In the cool air of an April dawn, Marie Sambou, an oyster harvester, carves through the brown water of the Gambia River’s Tanbi wetland in her long wooden canoe. The size of Manhattan, Tanbi teems with life. The mangroves provide an important habitat for many birds and fish, which nest, breed and spawn in the protective, nutrient-rich environment. Snow-white egrets stalk schools of needle-like fish nipping through the shallows as curlews and hornbills whirl overhead, and higher still, vultures turn in lazy circles.
For the next six hours or so, while the tide remains low enough to work, Sambou will paddle along the forests on the riverbank, knocking hard, rock-like west African mangrove oysters (Crassostrea tulipa) from the exposed mangrove roots. It is tedious, physical work – and painful. Sambou has only thin gloves and socks for protection; her hands and feet are scarred from the razor-edged oyster shells.
Once the tide rises and resubmerges the mangrove roots, the rest of the day is given over to preparing the raw oysters on land – first steaming them in large steel drums, then removing the green-grey meat, which is flicked into wicker baskets. At the end of the day, the baskets of prepared oysters are taken to the roadsides and markets of Banjul, the country’s capital, where they can be exposed in the heat for hours or days, and must be sold before the hard work of gathering them is wasted.
For consumers, this labour is the hidden background to a tasty treat used in a variety of traditional west African dishes, such as oyster stew and oysters in lime. But for harvesters such as Sambou, making a sustainable living has been a matter of balancing environmental and financial responsibilities.
Unlike other fishing in the Gambia, the oyster trade is entirely run by women, who pick, process, cook and sell them. Like most Gambian harvesters, Sambou, 33, is from the Jola people, an ethnic group known across Senegal and the Gambia for their hardworking agricultural roots.
Along with about 500 other women in the Tanbi area, she is a member of the TRY Oyster Women’s Association, a collective founded by a social worker, Fatou Janha Mboob, in 2007. A community-based, non-profit organisation, TRY aims to improve harvesters’ lives through environmental and social initiatives, and training in financial management, food hygiene and water safety.
Mboob wanted to make the harvesters a cohesive part of the ecosystem, rather than a force acting against it. In 2012, she successfully lobbied the Gambian government to make Tanbi a “special management area”, within which TRY members have exclusive harvesting rights.
Before the TRY, the harvesters worked Tanbi’s mangroves very differently, hacking off roots entirely and picking even small, unsaleable oysters. Through educational initiatives organised by Mboob and the United Nations Development Programme (UNDP), TRY members were encouraged to consider themselves stewards of the mangroves; roots are now left intact, and harvesters prevent others from chopping them for firewood.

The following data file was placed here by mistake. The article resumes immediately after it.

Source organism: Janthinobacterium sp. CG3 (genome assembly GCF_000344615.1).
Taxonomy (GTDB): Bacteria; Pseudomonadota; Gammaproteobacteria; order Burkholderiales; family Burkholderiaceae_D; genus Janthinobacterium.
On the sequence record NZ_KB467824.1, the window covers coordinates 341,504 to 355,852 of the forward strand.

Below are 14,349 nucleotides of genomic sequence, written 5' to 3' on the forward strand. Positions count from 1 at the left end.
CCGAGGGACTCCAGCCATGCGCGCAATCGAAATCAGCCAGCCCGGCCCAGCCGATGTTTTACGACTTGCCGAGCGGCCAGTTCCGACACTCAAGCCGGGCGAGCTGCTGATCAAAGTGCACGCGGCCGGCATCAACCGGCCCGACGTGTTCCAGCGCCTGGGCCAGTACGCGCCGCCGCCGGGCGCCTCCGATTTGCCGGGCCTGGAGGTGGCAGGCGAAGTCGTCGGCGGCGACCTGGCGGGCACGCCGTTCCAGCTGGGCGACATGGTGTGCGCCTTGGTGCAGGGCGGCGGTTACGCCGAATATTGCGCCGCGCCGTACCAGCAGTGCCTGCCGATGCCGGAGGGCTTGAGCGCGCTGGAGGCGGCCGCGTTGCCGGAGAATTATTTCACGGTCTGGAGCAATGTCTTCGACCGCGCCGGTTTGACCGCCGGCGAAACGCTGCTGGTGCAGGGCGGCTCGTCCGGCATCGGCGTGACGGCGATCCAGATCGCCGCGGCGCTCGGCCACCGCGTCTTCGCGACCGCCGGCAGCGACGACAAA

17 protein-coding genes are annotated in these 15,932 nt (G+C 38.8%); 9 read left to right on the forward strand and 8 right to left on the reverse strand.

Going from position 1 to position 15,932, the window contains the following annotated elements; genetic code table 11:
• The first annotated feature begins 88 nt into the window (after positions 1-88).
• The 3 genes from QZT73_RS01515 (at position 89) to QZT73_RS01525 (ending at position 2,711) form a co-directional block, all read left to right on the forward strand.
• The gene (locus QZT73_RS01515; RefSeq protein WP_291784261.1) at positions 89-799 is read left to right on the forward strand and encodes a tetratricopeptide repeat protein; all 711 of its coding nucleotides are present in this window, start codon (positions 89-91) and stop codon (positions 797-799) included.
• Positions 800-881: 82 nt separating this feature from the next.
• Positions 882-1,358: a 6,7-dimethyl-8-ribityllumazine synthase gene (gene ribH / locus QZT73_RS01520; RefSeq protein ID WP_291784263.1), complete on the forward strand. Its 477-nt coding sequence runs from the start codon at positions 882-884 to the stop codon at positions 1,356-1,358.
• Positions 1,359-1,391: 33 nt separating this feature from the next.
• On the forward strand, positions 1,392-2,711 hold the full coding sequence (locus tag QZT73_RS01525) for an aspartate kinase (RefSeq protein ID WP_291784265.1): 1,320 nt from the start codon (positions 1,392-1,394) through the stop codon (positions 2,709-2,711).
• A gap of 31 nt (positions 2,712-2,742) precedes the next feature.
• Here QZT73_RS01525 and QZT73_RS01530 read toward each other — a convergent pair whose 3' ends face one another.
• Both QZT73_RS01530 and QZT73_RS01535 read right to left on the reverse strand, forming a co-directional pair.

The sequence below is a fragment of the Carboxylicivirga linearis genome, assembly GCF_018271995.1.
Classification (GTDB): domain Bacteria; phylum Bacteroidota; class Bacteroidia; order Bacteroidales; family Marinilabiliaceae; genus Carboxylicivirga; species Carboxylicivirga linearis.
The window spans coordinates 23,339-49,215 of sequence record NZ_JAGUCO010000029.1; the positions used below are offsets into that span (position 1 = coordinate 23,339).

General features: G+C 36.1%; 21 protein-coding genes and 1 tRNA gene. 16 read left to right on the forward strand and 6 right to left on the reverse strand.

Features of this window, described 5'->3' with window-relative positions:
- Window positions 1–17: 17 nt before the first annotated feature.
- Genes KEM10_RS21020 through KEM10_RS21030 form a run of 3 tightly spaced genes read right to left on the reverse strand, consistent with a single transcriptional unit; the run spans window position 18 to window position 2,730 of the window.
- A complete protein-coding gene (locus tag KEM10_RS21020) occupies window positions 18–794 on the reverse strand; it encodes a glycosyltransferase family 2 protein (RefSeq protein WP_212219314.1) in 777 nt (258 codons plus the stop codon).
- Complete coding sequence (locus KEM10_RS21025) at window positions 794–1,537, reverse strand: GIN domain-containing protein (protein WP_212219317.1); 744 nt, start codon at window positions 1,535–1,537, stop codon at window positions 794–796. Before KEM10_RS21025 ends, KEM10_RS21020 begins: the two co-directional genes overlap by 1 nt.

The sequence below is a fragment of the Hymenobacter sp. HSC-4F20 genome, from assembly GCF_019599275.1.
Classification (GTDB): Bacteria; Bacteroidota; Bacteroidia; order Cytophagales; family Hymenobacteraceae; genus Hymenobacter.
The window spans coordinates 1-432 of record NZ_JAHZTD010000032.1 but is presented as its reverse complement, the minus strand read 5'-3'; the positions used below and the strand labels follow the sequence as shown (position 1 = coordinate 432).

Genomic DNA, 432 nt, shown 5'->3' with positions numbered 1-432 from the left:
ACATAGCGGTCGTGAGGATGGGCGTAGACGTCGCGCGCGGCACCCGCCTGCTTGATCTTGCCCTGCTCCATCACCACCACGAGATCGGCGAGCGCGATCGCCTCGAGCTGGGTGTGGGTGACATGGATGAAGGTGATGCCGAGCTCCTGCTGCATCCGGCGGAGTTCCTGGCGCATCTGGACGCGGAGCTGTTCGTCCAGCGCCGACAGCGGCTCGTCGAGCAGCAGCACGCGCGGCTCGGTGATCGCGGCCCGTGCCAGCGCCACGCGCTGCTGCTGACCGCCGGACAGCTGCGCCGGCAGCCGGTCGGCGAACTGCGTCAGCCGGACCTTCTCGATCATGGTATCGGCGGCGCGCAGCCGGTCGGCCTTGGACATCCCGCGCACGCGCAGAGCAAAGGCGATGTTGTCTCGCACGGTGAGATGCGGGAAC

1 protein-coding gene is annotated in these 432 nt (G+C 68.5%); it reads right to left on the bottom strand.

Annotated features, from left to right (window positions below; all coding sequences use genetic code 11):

TRY is also involved in reforestation; as part of a UNDP-funded project, members planted more than 50,000 mangrove seedlings. In 2011, they voted in favour of a closed harvesting season, from March to June, and to set a minimum size for collecting oysters. To increase the oysters’ market value, TRY members agreed to charge a standard 50 dalasis (75p) for a cup, a fivefold increase over previous average prices, which were decided by each woman.
On a good day, Sambou might harvest, steam and shell enough oysters to make 2,000 dalasis (£30). But on other days the low tide is at night, or too late in the afternoon to make it worth going on the river. And with the TRY harvesters’ season lasting only four months, money remains their primary concern. Most supplement their earnings with subsistence farming.
During the off-season, Sambou travels south to the Senegal’s Casamance region to buy cockles and oysters to sell in Banjul. To address this unregulated harvesting, TRY is working to expand its reach to the Allahein River, which forms the Gambia’s southern border.
Climate change also affects the work; floods are increasingly common and can cause sewage to leak into the mangroves, spoiling the filter-feeding oysters.
Though TRY has achieved progress ecologically, for Sambou and Mboob the focus now is to raise the harvesters’ standard of living by improving facilities. Mboob envisions a designated market area for shellfishers within Banjul, so harvesters do not have to sell at the roadside and their wares can be kept in saleable condition.
“Unless we have a processing area, we cannot sell oysters properly,” she says. “We want to vacuum pack the oysters and sell them in the supermarkets, in hotels and in local restaurants. You cannot take the oysters being sold at the roadside and take them to the supermarket.”
Sambou would like refrigeration, allowing the women to store their catch and avoiding the need to take oysters straight to market, thereby spreading their income over the year. But many women live without electricity, and establishing that infrastructure on the banks of Lamin Bolong, a tributary of the Gambia River, would be complicated and costly.
Those goals might be distant, but the pair’s work has not gone unnoticed. In 2012, Mboob received the 2012 Equator prize from the UNDP Equator Initiative. And in 2019, Sambou’s leadership among the harvesters was recognised with a Young Business Innovation of the Year award from the Global Youth Innovation Network Gambia.
Such recognition is overdue, says Mboob. “We want people to know that the harvesters matter. They’re the ones who protect the environment, who protect Tanbi and the mangroves. The harvesters take care of each other. Because of that, and because of their hard work, they are empowered.”